Train descent skills

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LeDuke
Posts: 2053
Joined: Sun Oct 07, 2012 2:39 am
Location: Front Range, CO

by LeDuke

Lean the bike, not so much the body.

Point your hips where you want the bike to go.


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by Weenie


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Sub2
Posts: 31
Joined: Tue Sep 26, 2023 4:50 pm

by Sub2

LeDuke wrote:
Sat Jun 22, 2024 4:16 am
Lean the bike, not so much the body.
Isn't it the opposite of this that GP / motor bike racers do , ie, hang off the bike to lower the cg and keep the bike more vertical ?
Maybe the geo forces are different for push bikes , I dunno 🤷‍♂️

NickB
Posts: 74
Joined: Sun May 23, 2021 11:13 am

by NickB

Requiem84 wrote:
Tue Jun 18, 2024 12:36 pm
T
- Not looking far enough ahead, not looking enough into the corner / where you want to go. Practice this. Watch much further ahead when downhilling. Will make it feel that everything goes slower. When you enter the corner, force yourself to look into the exit. You will automatically go in that direction.
motorbike riding.
THIS! It's exactly why town drivers cannot stay on right side of white lines in the country and keep braking. Look furher ahead. The motorcyle road racers call it the 1000 yard stare. (1000 meter if you like)

TobinHatesYou
Posts: 13060
Joined: Mon Jul 24, 2017 12:02 pm

by TobinHatesYou

Sub2 wrote:
Sat Jun 22, 2024 4:22 pm
LeDuke wrote:
Sat Jun 22, 2024 4:16 am
Lean the bike, not so much the body.
Isn't it the opposite of this that GP / motor bike racers do , ie, hang off the bike to lower the cg and keep the bike more vertical ?
Maybe the geo forces are different for push bikes , I dunno 🤷‍♂️

They’re not trying to keep the bike more vertical. They have to fight the 160kg bike trying to right itself at those speeds.

usr
Posts: 1023
Joined: Thu Mar 25, 2021 5:58 pm

by usr

TobinHatesYou wrote:
Sat Jun 22, 2024 2:21 am
You’ll know when you need to drop the outside foot. It’s not just for hairpins but railing sweepers at very high speeds. Standing on the outside foot is more of a trick to hang your butt slightly off the outside of the saddle rather than “putting weight on the pedals.”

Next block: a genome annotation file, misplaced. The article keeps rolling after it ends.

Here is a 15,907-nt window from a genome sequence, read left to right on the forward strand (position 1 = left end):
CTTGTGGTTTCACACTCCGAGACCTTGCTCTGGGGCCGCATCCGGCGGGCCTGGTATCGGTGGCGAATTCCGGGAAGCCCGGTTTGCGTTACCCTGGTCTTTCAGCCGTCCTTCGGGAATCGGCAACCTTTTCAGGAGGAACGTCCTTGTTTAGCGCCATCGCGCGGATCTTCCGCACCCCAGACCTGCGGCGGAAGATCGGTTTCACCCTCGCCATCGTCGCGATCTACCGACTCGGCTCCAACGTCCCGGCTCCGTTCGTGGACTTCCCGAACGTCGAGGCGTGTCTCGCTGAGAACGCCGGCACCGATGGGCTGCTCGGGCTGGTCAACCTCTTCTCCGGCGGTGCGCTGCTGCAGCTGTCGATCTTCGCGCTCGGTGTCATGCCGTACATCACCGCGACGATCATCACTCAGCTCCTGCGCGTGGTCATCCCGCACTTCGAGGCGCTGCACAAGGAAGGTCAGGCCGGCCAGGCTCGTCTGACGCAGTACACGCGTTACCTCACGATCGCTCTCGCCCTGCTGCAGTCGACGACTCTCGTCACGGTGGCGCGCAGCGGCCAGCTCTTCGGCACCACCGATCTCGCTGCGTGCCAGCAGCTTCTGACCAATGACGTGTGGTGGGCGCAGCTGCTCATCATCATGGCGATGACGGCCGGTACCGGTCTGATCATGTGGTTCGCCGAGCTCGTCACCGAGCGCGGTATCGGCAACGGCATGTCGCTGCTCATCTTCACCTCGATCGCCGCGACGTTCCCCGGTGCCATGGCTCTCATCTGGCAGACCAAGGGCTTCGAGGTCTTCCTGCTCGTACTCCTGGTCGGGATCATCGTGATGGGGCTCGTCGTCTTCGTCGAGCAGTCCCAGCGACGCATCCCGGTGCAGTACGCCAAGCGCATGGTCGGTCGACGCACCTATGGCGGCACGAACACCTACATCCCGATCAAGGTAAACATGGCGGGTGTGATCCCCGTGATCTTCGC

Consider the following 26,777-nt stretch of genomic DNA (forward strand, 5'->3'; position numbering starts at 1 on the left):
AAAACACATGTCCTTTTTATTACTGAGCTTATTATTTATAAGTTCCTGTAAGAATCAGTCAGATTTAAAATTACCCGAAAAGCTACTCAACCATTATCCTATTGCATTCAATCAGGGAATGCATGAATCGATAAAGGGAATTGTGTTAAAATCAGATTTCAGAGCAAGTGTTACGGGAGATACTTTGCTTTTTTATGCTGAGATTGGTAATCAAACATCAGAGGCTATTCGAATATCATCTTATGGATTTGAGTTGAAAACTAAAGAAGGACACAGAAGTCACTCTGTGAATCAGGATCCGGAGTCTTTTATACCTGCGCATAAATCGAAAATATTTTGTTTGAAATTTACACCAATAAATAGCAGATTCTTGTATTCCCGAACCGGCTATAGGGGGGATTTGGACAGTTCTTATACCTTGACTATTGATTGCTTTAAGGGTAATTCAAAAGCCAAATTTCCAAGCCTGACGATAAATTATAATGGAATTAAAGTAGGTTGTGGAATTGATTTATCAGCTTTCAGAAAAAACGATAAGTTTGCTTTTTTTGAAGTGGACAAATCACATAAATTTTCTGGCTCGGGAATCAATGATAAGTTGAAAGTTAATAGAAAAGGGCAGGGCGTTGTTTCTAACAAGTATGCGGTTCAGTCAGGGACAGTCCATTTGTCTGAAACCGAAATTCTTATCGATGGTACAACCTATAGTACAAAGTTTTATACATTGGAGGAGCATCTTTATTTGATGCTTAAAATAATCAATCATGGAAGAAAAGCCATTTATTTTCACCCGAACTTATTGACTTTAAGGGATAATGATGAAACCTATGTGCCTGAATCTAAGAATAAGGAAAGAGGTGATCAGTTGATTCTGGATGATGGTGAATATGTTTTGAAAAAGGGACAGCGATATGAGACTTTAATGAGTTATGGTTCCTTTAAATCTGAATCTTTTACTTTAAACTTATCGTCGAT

Saddle pressing sideways into to upper thigh, that's the way. Had the seat a few millimeters higher than usual last week in the Pyrenees and the turn disconnect between seat and butt required excessive ankle pointing with the crank vertical. Rode most turns crank horizontal and that felt so wrong that i even started doing the "not looking far enough into the corner" thing. That had always been something i could not understand because i never failed to do it, until now. Now that I do fail, unless consciously forcing myself, I have to agree that it's very helpful advice.

As for "weight on the pedals”, I read that as allowing the bike to freely bop up and down with the road surface, without forcing those changes in attitude onto the rider mass.

mikehhhhhhh
Posts: 467
Joined: Tue May 16, 2023 3:08 pm
Location: UK

by mikehhhhhhh

usr wrote:
Fri Jun 21, 2024 10:01 pm
How much road crashing experience in those 2.5 years? Wouldn't be surprised if most never fully recover in their rule#64 cycles.
One decent one of my own doing. Took a while to put full trust in loading up the bike in a fast corner again.

I was still descending faster everyone around me during this time of taking it easy to be fair :lol:

pushpush
Posts: 377
Joined: Wed Feb 01, 2023 5:10 am

by pushpush

Visually spot as far ahead as you can. Have a line in mind and specifically know where your exit marker is so you can track to it. How deep into the corner can you see without running out of room? This makes it easier to manage how much corner you yield and minimize overshooting. This matters less on a track, and a LOT in the real world with cars. Double apexes that you can't see are another animal, focus on singles first.

Pick a local-to-you descent with a challenging set of corners that you like. Do it over and over. Whittle away at your time. This is a good way to hone skills and build trust in your bike/tires/skills. That confidence will translate to how you ride everywhere.